Well that's just what information technology experts at the U.S. Defense Advanced Research Projects Agency (DARPA) are trying to do. In fact, DARPA is trying to re-invent the Internet in a fundamental way with the Memex program, which was launched earlier this month.
It's interesting -- and fitting -- that DARPA should re-invent the Internet, since the agency's precursor, the Advanced Research Projects Agency (ARPA) invented the original Internet back in 1969 with the first packet-switched network based on TCP/IP protocols called ARPANET. ARPA was created in 1958, and was renamed DARPA in 1972.
The DARPA Memex program is trying to establish new approaches for deep-search of the Internet that offer domain-specific indexing of content and domain-specific search capabilities. The Memex program envisions a new paradigm that will enable users of the World Wide Web to organize a subset of the Internet relevant to their interests.
The original ARPANET, which evolved into today's World Wide Web, was one of the world's first operational packet switching networks, and was the first network to implement TCP/IP. It was intended to connect ARPA, universities, and research laboratories in the U.S. to help coordinate ARPA research.
Now DARPA is taking the next step forward with the Memex program. It seeks to develop technology that enables users to discover, organize, and present domain-relevant content, and provide fast, flexible, and efficient access content that has been narrowed down and organized. The program seeks to develop search interfaces that provide insights into domains that previously remained unexplored.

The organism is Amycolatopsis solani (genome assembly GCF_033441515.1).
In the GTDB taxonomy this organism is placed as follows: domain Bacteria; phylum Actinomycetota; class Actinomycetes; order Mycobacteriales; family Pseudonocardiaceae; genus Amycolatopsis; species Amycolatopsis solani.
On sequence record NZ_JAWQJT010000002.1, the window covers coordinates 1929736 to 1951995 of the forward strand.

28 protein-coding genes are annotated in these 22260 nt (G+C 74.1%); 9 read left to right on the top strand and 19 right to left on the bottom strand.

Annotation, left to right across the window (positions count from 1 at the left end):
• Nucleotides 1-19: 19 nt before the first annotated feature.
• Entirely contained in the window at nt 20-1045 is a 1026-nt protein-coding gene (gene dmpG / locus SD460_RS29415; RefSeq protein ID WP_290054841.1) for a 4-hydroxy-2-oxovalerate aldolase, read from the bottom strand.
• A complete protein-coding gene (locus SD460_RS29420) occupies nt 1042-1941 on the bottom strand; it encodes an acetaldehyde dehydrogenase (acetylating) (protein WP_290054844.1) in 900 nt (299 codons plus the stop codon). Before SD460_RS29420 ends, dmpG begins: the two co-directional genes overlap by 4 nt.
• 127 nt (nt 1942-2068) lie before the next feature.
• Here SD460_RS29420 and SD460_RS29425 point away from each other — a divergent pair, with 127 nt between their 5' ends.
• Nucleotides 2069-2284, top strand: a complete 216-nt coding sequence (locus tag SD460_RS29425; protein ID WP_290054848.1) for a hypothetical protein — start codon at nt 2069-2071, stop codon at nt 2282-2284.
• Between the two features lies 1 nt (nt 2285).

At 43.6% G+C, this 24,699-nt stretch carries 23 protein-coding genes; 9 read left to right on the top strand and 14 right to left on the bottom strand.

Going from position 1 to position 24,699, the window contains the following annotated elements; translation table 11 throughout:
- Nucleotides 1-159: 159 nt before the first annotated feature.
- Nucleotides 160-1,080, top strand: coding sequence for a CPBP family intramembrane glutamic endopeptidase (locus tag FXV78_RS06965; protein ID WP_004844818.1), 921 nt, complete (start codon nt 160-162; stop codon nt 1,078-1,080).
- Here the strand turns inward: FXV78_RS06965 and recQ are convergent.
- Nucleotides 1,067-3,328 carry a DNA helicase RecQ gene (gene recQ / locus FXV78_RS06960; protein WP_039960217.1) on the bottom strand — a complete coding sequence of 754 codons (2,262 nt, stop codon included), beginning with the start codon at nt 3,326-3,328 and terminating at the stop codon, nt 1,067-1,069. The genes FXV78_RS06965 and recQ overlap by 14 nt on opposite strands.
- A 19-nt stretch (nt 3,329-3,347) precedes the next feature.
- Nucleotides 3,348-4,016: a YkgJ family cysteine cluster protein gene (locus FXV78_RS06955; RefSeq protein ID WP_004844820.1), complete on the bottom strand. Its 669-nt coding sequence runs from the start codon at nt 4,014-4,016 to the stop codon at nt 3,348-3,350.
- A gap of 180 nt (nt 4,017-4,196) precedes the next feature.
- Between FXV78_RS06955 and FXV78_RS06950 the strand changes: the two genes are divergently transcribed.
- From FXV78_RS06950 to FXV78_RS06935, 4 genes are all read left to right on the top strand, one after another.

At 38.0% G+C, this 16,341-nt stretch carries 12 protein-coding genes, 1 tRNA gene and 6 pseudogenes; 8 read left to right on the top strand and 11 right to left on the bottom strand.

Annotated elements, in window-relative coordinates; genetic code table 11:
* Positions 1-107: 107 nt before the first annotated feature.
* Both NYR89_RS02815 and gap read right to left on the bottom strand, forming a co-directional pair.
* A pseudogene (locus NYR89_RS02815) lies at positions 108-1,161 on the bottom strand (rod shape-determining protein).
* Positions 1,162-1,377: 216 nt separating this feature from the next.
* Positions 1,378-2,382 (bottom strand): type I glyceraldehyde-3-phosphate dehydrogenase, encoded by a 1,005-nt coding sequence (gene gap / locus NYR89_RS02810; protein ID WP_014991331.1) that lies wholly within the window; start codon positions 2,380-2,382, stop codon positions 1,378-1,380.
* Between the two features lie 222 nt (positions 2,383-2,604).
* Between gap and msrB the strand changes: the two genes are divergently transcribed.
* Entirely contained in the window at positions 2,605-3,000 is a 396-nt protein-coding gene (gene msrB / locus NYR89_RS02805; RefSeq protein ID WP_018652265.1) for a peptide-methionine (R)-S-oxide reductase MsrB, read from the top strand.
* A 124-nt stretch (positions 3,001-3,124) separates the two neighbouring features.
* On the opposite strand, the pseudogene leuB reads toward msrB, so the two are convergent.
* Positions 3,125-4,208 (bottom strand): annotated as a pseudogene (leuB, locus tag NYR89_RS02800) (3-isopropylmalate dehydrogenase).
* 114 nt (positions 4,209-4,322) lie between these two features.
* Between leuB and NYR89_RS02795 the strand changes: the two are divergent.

That would be a far cry from what's available today with commercial search engines, which rely on the user to craft the most efficient keyword search words and phrases. As most of us know, it can be a frustrating hit-or-miss process.
If the Memex program yields promising technology, it could lead to a fundamental change in how we search the Web and find information, and could redefine what we know as search engine optimization, which relies heavily on keywords and phrases, and black-magic algorithms proprietary to the search engine providers that are closely held secrets and changed regularly.
As a sidelight, the DARPA Memex program includes a law-enforcement component to go along with its reinvention of Internet search, by using advanced search functionality to counter how the Internet enables crimes involving human trafficking such as prostitution and slavery.
An index curated for the counter trafficking domain, which includes labor and sex trafficking, and configurable interfaces for search and analysis, will enable a new opportunity to defeat trafficking enterprises, DARPA officials say.
For the rest of us, the Memex program is trying to develop Internet search technology to enrich content detail, share content across pages, save sessions, and allow content sharing, and organize Internet search results beyond a list of links.
The program is trying to develop true domain-specific indexing involves a scalable Web crawling infrastructure for content discovery and information extraction that adapts continuously to changing data, changing site administration, data items being extended, transformed, becoming stale, or deleted.
The Memex program kicks off next week with DARPA briefings to industry in Arlington, Va. Let the searches begin.